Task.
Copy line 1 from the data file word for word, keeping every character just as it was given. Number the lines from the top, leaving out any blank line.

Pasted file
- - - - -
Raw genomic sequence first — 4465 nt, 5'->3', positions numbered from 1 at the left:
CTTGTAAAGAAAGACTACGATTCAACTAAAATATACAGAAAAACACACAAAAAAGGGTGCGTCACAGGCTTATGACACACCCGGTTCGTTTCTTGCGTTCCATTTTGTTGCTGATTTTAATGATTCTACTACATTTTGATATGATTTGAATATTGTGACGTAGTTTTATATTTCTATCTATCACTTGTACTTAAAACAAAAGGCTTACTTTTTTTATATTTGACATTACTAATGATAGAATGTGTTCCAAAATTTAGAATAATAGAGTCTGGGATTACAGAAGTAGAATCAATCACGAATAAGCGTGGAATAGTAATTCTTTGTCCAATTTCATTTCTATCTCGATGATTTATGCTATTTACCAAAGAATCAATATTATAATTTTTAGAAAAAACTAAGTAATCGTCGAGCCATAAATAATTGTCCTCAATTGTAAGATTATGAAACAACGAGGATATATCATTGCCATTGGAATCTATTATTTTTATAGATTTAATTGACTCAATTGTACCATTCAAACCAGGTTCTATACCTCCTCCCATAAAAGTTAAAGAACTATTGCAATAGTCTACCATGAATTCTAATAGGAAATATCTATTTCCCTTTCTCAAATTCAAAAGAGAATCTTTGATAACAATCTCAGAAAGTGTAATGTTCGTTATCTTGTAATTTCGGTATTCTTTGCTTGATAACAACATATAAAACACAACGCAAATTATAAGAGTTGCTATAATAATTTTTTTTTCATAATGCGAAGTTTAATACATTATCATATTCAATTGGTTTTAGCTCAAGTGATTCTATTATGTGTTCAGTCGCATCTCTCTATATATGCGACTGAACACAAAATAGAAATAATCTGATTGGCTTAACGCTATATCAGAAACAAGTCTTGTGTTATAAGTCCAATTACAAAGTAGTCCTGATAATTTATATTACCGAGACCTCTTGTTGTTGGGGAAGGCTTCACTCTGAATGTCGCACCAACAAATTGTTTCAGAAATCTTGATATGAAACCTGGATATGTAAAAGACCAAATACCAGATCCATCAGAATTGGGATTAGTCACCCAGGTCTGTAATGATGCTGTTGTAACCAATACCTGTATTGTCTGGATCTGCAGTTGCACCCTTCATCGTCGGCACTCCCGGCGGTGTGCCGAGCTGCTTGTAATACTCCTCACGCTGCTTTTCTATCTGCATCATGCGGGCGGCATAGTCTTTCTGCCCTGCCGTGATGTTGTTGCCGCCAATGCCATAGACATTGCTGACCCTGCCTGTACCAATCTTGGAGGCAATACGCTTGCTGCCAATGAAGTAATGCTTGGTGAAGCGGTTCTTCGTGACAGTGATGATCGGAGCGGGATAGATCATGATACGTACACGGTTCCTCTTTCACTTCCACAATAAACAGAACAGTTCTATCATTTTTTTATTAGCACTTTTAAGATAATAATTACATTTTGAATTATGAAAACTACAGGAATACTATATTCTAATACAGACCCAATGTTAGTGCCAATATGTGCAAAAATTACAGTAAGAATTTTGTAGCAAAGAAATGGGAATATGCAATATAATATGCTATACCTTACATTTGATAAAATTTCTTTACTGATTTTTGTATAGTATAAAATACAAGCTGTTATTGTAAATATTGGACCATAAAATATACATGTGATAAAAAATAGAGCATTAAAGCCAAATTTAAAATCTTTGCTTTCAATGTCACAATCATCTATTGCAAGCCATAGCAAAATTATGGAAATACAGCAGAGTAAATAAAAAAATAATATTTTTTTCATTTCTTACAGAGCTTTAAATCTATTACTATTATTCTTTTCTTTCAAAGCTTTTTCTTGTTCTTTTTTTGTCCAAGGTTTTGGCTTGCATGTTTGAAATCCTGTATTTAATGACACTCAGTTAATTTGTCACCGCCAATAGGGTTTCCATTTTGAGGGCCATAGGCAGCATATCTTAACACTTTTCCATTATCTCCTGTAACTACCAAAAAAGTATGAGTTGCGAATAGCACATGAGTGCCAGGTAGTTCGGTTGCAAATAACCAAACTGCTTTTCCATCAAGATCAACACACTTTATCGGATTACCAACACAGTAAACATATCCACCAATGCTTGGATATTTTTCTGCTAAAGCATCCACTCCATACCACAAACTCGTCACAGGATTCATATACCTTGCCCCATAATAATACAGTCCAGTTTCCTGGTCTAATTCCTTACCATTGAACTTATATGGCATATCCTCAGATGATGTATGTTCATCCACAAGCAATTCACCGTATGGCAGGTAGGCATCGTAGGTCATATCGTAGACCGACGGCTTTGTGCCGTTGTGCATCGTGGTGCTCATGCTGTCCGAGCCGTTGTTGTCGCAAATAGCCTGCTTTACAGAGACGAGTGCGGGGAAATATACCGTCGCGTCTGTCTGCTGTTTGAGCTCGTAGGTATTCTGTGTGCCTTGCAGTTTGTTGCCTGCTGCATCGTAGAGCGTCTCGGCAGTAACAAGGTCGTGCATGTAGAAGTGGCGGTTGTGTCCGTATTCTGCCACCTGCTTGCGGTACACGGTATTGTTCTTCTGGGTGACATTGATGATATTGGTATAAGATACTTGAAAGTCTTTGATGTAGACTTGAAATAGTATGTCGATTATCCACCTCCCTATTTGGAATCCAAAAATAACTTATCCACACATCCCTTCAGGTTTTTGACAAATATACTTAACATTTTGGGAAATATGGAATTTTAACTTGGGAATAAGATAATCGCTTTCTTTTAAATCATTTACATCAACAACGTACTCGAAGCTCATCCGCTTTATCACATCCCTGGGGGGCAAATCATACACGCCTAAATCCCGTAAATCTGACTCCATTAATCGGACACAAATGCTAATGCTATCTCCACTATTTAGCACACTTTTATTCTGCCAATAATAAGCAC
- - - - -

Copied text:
Raw genomic sequence first — 4465 nt, 5'->3', positions numbered from 1 at the left: